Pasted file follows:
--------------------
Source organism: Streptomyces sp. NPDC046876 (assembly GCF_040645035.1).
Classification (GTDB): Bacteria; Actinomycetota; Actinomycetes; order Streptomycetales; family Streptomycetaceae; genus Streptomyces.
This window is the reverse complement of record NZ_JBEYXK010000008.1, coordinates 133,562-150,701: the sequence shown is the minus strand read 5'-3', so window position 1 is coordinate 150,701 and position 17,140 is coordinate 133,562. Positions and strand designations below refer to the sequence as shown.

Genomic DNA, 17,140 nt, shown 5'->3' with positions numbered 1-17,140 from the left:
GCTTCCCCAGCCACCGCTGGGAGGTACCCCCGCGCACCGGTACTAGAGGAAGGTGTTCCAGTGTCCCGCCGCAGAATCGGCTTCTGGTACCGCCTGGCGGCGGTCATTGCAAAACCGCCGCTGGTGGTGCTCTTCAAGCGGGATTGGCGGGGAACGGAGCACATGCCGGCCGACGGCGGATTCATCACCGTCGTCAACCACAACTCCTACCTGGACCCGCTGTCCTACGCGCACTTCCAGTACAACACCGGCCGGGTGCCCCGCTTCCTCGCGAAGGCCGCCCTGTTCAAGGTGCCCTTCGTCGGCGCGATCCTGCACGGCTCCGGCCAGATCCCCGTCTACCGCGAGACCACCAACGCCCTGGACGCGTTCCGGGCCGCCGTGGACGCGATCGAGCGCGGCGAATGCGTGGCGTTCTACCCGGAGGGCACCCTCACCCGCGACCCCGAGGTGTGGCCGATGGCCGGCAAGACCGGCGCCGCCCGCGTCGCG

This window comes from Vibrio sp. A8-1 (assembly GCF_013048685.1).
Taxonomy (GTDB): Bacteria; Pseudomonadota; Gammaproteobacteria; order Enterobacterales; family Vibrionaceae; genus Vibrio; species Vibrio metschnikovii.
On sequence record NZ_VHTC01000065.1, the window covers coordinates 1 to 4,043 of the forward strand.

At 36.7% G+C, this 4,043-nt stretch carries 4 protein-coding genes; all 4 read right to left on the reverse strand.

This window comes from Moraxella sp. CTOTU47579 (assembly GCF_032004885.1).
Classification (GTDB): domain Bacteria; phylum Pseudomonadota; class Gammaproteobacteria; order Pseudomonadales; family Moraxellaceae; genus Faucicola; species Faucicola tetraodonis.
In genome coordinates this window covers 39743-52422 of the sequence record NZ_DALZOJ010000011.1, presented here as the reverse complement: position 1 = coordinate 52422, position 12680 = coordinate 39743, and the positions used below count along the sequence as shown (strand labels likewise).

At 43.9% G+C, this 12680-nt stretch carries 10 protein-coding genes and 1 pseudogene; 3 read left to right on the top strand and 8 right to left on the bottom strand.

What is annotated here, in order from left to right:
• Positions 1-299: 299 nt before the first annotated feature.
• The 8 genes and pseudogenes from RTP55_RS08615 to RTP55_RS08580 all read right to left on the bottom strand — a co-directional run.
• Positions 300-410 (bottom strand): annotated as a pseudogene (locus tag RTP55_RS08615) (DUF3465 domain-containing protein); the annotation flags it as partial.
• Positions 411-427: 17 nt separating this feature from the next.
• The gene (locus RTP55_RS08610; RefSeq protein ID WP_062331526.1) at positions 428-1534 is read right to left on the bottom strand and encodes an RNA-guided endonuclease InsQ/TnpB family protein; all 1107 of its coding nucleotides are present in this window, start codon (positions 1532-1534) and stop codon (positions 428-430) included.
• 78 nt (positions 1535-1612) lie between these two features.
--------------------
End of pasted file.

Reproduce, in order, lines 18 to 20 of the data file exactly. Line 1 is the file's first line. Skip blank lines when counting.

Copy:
• Positions 411-427: 17 nt separating this feature from the next.
• The gene (locus RTP55_RS08610; RefSeq protein ID WP_062331526.1) at positions 428-1534 is read right to left on the bottom strand and encodes an RNA-guided endonuclease InsQ/TnpB family protein; all 1107 of its coding nucleotides are present in this window, start codon (positions 1532-1534) and stop codon (positions 428-430) included.
• 78 nt (positions 1535-1612) lie between these two features.